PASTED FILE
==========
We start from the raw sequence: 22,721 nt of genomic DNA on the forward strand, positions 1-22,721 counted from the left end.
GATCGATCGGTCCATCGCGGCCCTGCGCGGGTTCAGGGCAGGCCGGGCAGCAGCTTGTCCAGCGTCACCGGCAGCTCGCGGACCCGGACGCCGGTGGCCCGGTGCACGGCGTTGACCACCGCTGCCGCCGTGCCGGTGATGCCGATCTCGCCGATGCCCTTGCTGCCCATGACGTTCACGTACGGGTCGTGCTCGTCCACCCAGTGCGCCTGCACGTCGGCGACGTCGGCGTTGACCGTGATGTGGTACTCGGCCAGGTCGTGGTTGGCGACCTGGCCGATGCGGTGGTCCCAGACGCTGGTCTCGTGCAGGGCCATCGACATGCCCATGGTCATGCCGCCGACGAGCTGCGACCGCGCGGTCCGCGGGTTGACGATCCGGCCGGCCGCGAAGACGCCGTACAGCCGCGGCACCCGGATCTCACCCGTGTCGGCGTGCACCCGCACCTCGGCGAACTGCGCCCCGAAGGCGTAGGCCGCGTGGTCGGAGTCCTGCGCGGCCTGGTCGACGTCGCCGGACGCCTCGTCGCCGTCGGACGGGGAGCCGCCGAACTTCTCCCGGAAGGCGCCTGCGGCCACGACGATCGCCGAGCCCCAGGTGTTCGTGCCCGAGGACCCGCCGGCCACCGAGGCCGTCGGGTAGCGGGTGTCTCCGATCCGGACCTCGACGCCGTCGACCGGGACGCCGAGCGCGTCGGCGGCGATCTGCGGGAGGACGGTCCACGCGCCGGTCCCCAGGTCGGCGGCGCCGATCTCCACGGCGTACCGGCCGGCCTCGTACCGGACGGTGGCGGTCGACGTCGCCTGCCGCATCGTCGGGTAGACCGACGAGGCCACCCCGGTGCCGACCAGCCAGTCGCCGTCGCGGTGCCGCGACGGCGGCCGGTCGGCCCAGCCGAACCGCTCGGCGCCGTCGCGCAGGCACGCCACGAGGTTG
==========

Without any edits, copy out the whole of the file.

We start from the raw sequence: 22,721 nt of genomic DNA on the forward strand, positions 1-22,721 counted from the left end.
GATCGATCGGTCCATCGCGGCCCTGCGCGGGTTCAGGGCAGGCCGGGCAGCAGCTTGTCCAGCGTCACCGGCAGCTCGCGGACCCGGACGCCGGTGGCCCGGTGCACGGCGTTGACCACCGCTGCCGCCGTGCCGGTGATGCCGATCTCGCCGATGCCCTTGCTGCCCATGACGTTCACGTACGGGTCGTGCTCGTCCACCCAGTGCGCCTGCACGTCGGCGACGTCGGCGTTGACCGTGATGTGGTACTCGGCCAGGTCGTGGTTGGCGACCTGGCCGATGCGGTGGTCCCAGACGCTGGTCTCGTGCAGGGCCATCGACATGCCCATGGTCATGCCGCCGACGAGCTGCGACCGCGCGGTCCGCGGGTTGACGATCCGGCCGGCCGCGAAGACGCCGTACAGCCGCGGCACCCGGATCTCACCCGTGTCGGCGTGCACCCGCACCTCGGCGAACTGCGCCCCGAAGGCGTAGGCCGCGTGGTCGGAGTCCTGCGCGGCCTGGTCGACGTCGCCGGACGCCTCGTCGCCGTCGGACGGGGAGCCGCCGAACTTCTCCCGGAAGGCGCCTGCGGCCACGACGATCGCCGAGCCCCAGGTGTTCGTGCCCGAGGACCCGCCGGCCACCGAGGCCGTCGGGTAGCGGGTGTCTCCGATCCGGACCTCGACGCCGTCGACCGGGACGCCGAGCGCGTCGGCGGCGATCTGCGGGAGGACGGTCCACGCGCCGGTCCCCAGGTCGGCGGCGCCGATCTCCACGGCGTACCGGCCGGCCTCGTACCGGACGGTGGCGGTCGACGTCGCCTGCCGCATCGTCGGGTAGACCGACGAGGCCACCCCGGTGCCGACCAGCCAGTCGCCGTCGCGGTGCCGCGACGGCGGCCGGTCGGCCCAGCCGAACCGCTCGGCGCCGTCGCGCAGGCACGCCACGAGGTTG